'* * * that plaintiff could not recover for that all of the evidence indicates that the claimed loss of property was not known prior to and only became known and was disclosed on the taking of the inventory on September 6, 1960.'
The Court thereupon dismissed the action.
Contracts of insurance are to be construed reasonably and the words used are to be given their ordinary and reasonable meaning. Standard Accident Ins. Co. of Detroit, Mich., v. Winget, 197 F.2d 97, 104 (9 Cir., 1952). The principle was cogently stated by Judge Learned Hand,
'It is quite true that contracts depend upon the meaning which the law imputes to the utterance, not upon what the parties actually intended; but, in ascertaining what meaning to impute, the circumstances in which the words are used is always relevant and usually indispensable. The standard is what a normally constituted person would have understood them to mean, when used in their actual setting.' New York Trust Co. v. Island Oil & Transport Corp., 34 F.2d 655, 656 (2 Cir., 1929).
In order to affirm the judgment below it is necessary to contrue the exceptive clause of the policy to mean that no loss is covered if it is first discovered upon taking inventory, no matter what proof may be subsequently brought to light showing the loss to be clearly within the risks for which the policy was written. We feel that such a construction would be unrealistic. It does not seem reasonable to us that business men would enter into an agreement to insure against a loss discovered in one way and not insure against the same loss if it should be discovered in another way. We are, therefore, unable to accept this interpreation of the words under the circumstances of this case.
On the other hand, it would be both reasonable and fair for an insurer to except itself from a loss or shortage reflected solely on the insured's books and not substantiated by any independent external proof-- a mere theoretical inventory loss. Such an interpretation is compatible with the other provisions of the exceptive caluse which excludes 'unexplained loss or mysterious disappearance'.
Since the Court erroneously assumed that the plaintiff could not recover if its loss was first discovered by taking inventory, we cannot determine what weight should be given to its further findings of fact concerning the nature of the loss, i.e., whether it was of an undertermined or mysterious nature.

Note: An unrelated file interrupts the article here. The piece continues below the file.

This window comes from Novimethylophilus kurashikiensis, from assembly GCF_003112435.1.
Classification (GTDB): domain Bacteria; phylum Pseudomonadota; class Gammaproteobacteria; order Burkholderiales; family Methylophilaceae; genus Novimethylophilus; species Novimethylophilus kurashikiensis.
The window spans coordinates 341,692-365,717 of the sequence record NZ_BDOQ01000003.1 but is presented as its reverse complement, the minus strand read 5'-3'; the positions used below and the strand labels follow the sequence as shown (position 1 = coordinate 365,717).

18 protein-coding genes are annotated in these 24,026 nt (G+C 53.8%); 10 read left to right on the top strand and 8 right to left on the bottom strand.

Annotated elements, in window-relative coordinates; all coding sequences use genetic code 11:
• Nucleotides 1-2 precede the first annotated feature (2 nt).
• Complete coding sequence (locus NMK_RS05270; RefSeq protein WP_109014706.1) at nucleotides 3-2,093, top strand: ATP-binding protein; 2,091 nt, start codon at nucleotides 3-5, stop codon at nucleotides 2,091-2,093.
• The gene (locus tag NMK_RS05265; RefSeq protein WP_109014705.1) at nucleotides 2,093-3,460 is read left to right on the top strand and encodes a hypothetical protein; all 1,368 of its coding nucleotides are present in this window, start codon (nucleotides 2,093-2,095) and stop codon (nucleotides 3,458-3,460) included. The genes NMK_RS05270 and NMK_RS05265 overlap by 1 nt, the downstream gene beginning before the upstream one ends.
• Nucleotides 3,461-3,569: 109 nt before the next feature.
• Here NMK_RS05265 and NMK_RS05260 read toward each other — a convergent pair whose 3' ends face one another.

Especially is this true in view of the Court's treatment of the evidence other than that dealing with the insured's books, records, and inventories. The testimony of Love was not offered to show that the insured had lost the seven tires which Love was convicted of stealing, for obviously these tires had been returned to the insured by the police. Love's testimony was to the effect that he had observed a truck loaded with tires driving away from the rear of the insured's lot at night and that he had upon investigation found the seven tires which he was charged with stealing lying on the ground outside the fence surrounding the insured's property. Whether we believe this improbable tale in full, in part, or reject it altogether, the fact that Love was caught and convicted of possessing the insured's tires would tend to show that the property was being stolen from insured's place of business and it was against this risk among others that defendants had insured. Further, the Court rejected the plaintiff's offer of testimony of a series of thefts which occurred prior to the period in question. It appears that the Court rejected the evidence on the grounds that it was offered in the form of a compromise between the parties as to the meaning of the exceptive clause of the policy. But this evidence, especially in conjunction with the Love testimony, might have been admissible as tending to support plaintiff's contentions that his property was being stolen. It is a question of relevancy which must be determined by the Trial Court.